8 Foods Surprisingly High in Protein

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This article originally appeared on Live in the Now.

It’s well documented that vegetarians have less heart disease and colorectal cancer, as well as type 2 diabetes and obesity, but many wonder if a vegetarian diet provides adequate protein. A new study, however, puts this question to rest, finding that vegetarians are typically not lacking in this nutrient. Why? Because, believe it or not, protein sources are more prevalent than you think.

Although most plant foods do not contain all nine essential amino acids — often referred to as “protein building blocks” — in the ratios that satisfy the body’s protein needs, vegetarians can obtain these amino acids by incorporating a broad spectrum of foods into their diets. Looking for some meat-free protein or considering a more “flexitarian” diet?

The following foods are loaded with nutrients and are great sources of protein.

#1: Fresh and Dried Fruit

Fruit is another food category not commonly associated with protein, but it does contain some. Avocados are the highest fruit source of protein and are considered by some to be an extraordinary superfood. And raisins contain almost 5 grams of protein per cup.

#2: Vegetables

Most people do not think of vegetables as good sources of protein, but one cup of spinach has over 5 grams of this nutrient and a 7 oz. baked potato can offer up almost 9 grams of protein. Other vegetables high in protein include Brussels sprouts and asparagus.  Artichokes pack almost 6 grams of protein per cup.

#3: Beans and Peas

While all legumes contain protein, some are higher in starch than others. Lentils are an excellent choice, as they contain 18 grams of protein, which is almost equivalent to the amount in 3 ounces of steak. Black beans, peas and chickpeas are also good choices because they are less starchy than kidney, northern, navy and lima beans. Buy the dried beans and cook them yourself to avoid the BPA present in the linings of canned goods. Split peas contain 16 grams of protein per cup.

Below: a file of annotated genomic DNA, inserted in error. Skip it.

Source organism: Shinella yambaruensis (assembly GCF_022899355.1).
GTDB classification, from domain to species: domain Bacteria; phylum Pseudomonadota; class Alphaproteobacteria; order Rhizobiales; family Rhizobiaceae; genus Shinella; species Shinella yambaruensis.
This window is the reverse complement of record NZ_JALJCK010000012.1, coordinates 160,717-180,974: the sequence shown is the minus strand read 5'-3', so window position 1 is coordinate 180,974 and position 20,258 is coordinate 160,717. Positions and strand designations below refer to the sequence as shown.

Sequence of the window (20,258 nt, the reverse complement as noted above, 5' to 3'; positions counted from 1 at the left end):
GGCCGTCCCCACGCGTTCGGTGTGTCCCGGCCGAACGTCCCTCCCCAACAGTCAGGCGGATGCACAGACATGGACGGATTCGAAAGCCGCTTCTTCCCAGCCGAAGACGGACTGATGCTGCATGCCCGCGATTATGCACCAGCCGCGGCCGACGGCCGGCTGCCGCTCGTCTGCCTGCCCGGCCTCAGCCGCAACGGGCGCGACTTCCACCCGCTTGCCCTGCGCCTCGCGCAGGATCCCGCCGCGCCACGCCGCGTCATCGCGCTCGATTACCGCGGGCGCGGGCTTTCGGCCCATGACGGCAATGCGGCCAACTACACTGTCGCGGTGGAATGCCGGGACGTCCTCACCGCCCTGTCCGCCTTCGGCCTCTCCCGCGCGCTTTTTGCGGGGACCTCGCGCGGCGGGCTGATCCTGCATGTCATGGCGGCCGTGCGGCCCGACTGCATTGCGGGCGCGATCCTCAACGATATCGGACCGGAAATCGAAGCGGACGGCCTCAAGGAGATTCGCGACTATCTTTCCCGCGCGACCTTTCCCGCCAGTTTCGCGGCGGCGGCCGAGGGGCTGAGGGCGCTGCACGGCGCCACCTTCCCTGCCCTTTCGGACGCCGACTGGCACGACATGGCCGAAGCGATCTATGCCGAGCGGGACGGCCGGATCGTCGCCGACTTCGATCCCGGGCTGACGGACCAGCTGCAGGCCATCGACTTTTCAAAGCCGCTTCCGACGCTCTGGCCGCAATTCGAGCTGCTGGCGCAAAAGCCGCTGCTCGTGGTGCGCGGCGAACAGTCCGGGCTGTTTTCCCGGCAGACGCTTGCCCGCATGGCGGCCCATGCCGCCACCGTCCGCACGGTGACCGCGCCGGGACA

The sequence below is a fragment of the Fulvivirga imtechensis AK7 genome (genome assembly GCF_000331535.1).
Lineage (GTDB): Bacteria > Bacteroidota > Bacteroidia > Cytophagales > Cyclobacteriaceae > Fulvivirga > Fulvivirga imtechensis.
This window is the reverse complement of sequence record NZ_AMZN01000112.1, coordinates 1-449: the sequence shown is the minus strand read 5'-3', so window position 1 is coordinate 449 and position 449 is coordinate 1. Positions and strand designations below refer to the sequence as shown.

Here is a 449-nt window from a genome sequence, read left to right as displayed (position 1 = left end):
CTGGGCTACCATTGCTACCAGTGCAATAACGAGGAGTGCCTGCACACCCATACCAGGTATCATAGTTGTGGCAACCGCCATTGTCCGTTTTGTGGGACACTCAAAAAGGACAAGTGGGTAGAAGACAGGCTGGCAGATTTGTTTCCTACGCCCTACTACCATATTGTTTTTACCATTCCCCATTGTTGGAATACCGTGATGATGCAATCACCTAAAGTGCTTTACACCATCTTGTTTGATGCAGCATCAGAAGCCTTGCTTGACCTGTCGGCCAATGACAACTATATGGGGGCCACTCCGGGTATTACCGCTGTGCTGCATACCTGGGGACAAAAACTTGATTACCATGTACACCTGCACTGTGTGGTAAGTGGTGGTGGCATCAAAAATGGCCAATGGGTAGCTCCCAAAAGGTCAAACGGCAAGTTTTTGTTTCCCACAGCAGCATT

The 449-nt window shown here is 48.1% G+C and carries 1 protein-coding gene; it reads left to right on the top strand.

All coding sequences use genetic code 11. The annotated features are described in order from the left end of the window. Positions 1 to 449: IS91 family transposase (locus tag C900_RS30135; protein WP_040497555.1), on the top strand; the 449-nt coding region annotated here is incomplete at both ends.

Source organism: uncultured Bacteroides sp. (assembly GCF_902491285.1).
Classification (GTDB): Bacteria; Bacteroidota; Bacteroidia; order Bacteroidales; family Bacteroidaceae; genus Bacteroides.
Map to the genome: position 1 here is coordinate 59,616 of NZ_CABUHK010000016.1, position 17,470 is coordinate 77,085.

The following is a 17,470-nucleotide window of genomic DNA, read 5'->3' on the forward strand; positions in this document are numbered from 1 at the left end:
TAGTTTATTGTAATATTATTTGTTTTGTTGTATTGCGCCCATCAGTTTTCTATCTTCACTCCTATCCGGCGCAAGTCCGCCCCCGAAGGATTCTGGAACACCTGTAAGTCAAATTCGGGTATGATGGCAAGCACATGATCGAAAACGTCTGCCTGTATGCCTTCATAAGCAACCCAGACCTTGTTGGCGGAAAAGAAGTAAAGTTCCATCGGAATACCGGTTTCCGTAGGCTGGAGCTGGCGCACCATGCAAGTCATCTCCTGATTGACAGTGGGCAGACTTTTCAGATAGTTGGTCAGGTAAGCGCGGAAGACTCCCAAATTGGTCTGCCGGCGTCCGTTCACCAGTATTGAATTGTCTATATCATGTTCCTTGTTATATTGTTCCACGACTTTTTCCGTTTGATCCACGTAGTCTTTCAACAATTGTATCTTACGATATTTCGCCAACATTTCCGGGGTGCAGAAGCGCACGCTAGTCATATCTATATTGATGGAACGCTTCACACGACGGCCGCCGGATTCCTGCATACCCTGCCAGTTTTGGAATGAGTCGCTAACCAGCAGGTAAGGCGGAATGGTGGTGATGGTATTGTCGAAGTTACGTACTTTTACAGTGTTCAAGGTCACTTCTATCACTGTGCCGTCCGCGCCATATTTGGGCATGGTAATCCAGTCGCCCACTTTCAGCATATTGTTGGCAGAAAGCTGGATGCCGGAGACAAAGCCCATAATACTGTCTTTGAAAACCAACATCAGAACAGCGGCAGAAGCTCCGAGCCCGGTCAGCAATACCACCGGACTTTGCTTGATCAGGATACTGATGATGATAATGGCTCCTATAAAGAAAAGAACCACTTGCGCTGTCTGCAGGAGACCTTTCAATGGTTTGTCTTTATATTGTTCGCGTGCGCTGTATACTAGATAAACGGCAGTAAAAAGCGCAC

#4: Whole Grains

Other whole grains include foods such as brown rice, bulgur and millet, along with oats, barley and whole-wheat products such as whole wheat pasta. Quinoa is, in fact, a complete protein, containing all of the essential amino acids. All grains are low in fat, high in fiber and contain key vitamins and minerals. Amaranth is a grain that packs 9 grams of protein per cup and can be used in place of millet or quinoa in any recipe. It’s often ground for use in cereals or flour but when prepared as a main entree it cooks quickly and tastes delicious. The leaves of the Amaranth plant are often available as well for fresh salads.

#5: Nuts

Although nuts like almonds, pecans and walnuts are high in fat, it is mostly heart-healthy unsaturated fat. A good snack would be one-fourth cup of almonds, which has 8 grams of protein. It is best to eat them raw rather than roasted. Pistachios pack 6 grams of protein per 1/4 cup and have been known to boost levels of lutein, alpha-carotene, beta-carotene and gamma-tocopherol.

#6: Seeds

Eat some sunflower, sesame or pumpkin seeds daily, as they are nutrition-dense powerhouses that contain protein along with other important nutrients. Like nuts, these seeds are best eaten raw. With 9 grams of protein per 1/4 quarter cup, pumpkin seeds are the perfect snack for vegetarians who wish to up their protein intake with a delicious and low-fat food.

#7: Greek Yogurt and Cottage Cheese

Greek yogurt contains much less sugar but up to twice the amount of protein as regular yogurt. Depending on the brand, it contains between 13 to 18 grams of protein. Fat free cottage cheese is one of the best sources of protein for vegetarians as it boasts 31 g of protein per cup, as well as vitamin B12. Since Vitamin B-12 is an essential nutrient found only in meat and dairy products, it may be a good idea for vegetarians to drink organic milk or eat Greek yogurt to boost their B12 levels.

#8: Eggs

This formerly maligned food is a great source of protein, along with other key nutrients like carotenoids and choline. Even the American Heart Association now permits one egg per day for healthy adults. However, like dairy foods, it is best to buy the organic variety. And if you’re looking for some vitamin B12 from your eggs, don’t skip the yolk! While egg whites are a valuable source of protein, the yolk contains much-needed micronutrients.

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